A mother’s legacy of tamales in Santa Ana

Ismael Chan Caamal serves customers on Calle 45. Photo: Diario de Yucatán
Ismael Chan Caamal serves customers on Calle 45. Photo: Diario de Yucatán
Ismael Chan Caamal serves customers on Calle 45. Photo: Diario de Yucatán

For over 20 years, Ismael Chan Caamal has been dedicated to selling tamales in the Santa Ana neighborhood. But his business’s history goes back even further.

After a busy day serving customers for Candlemas, Chan Caamal told a Diario de Yucatán reporter that even though he is from San Sebastián, he has come to feel more connected to the Santa Ana area. His small cocina, Tamales Santa Ana on Calle 45 off Calle 60, practically at the steps of the church on Parque Santa Ana, is nondescript and unassuming, but has built a reputation for wonderful food.

Tamales Santa Ana is near the neighbor's main church. Photo: Google
Tamales Santa Ana is near the neighbor’s main church. Photo: Google

Tamales Santa Ana originally started with Chan Caamal’s mother 28 years ago, and has become a tradition. Chan Caamal has a university degree in marketing, but instead has decided to pursue the family business. His mother still cooks off-site; he greets the customers.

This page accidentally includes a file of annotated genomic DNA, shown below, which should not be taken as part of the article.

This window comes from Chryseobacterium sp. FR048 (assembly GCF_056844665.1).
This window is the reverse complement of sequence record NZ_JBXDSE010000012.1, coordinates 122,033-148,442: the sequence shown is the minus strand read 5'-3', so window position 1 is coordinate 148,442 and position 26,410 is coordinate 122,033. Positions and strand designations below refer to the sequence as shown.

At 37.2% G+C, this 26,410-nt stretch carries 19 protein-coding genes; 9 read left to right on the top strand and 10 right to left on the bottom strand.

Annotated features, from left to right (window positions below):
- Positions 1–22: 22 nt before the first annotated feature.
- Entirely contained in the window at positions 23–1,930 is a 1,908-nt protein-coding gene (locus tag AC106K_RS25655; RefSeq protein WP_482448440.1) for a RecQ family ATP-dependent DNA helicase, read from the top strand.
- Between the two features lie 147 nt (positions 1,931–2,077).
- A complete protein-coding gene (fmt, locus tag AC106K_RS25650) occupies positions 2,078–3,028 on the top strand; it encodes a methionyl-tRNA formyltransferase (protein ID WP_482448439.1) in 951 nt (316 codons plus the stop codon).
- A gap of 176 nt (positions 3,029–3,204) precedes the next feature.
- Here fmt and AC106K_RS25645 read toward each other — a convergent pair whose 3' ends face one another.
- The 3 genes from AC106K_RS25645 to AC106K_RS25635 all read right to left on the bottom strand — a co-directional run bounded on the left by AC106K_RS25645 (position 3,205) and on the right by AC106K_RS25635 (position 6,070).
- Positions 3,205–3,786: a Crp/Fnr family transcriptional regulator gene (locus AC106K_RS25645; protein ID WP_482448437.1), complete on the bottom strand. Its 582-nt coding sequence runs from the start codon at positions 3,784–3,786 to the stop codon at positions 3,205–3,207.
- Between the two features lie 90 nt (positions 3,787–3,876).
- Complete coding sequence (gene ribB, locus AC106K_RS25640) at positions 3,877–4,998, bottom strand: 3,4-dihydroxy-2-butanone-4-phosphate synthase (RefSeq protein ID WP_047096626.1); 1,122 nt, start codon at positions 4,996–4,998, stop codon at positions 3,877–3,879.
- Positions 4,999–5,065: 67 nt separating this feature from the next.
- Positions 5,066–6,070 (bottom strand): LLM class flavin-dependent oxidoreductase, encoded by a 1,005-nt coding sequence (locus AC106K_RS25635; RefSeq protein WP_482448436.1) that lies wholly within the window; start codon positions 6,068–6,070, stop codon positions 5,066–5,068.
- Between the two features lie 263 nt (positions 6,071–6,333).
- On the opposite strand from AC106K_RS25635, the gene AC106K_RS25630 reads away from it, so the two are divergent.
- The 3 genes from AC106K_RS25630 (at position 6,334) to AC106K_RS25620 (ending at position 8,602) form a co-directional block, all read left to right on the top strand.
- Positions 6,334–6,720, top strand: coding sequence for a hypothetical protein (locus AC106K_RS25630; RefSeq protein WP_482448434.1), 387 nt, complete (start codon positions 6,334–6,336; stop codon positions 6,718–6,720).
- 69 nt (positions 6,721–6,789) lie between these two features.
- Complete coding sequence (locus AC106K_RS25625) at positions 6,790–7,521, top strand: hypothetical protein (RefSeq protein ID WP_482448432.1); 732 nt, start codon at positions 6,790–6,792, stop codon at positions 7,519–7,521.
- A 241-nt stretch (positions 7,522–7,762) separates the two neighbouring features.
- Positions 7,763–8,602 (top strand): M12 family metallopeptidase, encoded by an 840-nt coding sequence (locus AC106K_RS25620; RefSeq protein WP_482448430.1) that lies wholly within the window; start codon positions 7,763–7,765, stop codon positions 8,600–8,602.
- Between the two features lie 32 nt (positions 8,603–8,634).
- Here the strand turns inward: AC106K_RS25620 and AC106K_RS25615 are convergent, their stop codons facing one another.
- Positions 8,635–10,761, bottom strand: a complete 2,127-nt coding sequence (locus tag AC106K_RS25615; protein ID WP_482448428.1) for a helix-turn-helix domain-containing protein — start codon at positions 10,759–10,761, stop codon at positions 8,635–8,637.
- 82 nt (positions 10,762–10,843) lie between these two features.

A steady climb

For 19 years they were selling at the door of the bakery Pan Perlita, when it was around the corner from where they are now. But steady growth allowed them to inhabit their own storefront, where they also sell snacks. Initially, there were few competitors in the tamale marketplace, but their reputation has allowed them to survive despite a growing number of rivals.

“Customers already know who I am, and recognize me and know where they can buy tamales,” the merchant told Diario de Yucatán. “It’s something I enjoy doing; it’s a tradition, and I plan to keep doing it. I like the contact with people who still enjoy the typical family meal.”

Sources: Diario de Yucatán, Google

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